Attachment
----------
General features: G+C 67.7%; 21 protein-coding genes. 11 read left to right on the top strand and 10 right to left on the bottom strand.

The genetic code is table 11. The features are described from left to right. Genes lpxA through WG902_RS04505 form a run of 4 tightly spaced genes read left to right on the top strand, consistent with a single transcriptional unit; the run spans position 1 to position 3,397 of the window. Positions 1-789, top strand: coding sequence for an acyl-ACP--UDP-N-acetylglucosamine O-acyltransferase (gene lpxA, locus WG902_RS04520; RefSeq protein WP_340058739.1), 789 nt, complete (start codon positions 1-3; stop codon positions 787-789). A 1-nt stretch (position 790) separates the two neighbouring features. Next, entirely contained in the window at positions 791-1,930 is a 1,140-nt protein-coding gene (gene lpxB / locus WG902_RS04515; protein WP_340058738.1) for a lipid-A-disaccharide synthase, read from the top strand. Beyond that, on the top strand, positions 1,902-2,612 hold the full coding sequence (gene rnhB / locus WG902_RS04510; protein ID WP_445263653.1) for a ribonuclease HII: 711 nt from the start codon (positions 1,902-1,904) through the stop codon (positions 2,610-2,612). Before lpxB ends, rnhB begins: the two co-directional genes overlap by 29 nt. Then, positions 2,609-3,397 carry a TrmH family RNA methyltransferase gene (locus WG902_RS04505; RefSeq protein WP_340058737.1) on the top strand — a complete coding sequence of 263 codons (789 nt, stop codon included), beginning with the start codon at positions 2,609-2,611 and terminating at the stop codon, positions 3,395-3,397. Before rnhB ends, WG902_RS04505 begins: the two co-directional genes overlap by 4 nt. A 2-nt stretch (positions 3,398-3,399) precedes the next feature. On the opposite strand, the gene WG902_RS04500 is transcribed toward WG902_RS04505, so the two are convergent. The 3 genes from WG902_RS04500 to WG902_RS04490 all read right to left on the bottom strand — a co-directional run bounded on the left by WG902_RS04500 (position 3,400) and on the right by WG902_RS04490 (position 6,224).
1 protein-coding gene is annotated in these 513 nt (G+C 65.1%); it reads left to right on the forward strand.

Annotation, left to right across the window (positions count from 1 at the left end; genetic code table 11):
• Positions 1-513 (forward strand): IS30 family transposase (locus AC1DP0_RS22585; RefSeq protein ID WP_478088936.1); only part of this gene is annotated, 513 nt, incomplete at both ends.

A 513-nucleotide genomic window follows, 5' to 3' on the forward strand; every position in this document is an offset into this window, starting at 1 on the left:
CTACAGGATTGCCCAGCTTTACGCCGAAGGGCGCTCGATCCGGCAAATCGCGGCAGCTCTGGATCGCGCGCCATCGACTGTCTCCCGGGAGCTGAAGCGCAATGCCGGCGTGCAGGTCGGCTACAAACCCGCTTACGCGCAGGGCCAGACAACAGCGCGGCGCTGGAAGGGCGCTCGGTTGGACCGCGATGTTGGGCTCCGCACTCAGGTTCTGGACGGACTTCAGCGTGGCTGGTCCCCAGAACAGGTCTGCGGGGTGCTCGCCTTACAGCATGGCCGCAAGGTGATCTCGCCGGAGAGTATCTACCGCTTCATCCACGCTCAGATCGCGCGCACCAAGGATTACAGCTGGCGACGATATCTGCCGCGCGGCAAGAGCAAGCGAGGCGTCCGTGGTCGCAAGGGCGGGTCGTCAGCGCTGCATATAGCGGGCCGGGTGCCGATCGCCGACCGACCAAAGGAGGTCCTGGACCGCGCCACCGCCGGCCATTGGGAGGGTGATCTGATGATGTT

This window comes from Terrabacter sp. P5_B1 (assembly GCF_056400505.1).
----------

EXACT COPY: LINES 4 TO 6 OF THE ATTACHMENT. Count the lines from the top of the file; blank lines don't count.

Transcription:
Annotation, left to right across the window (positions count from 1 at the left end; genetic code table 11):
• Positions 1-513 (forward strand): IS30 family transposase (locus AC1DP0_RS22585; RefSeq protein ID WP_478088936.1); only part of this gene is annotated, 513 nt, incomplete at both ends.

A 513-nucleotide genomic window follows, 5' to 3' on the forward strand; every position in this document is an offset into this window, starting at 1 on the left: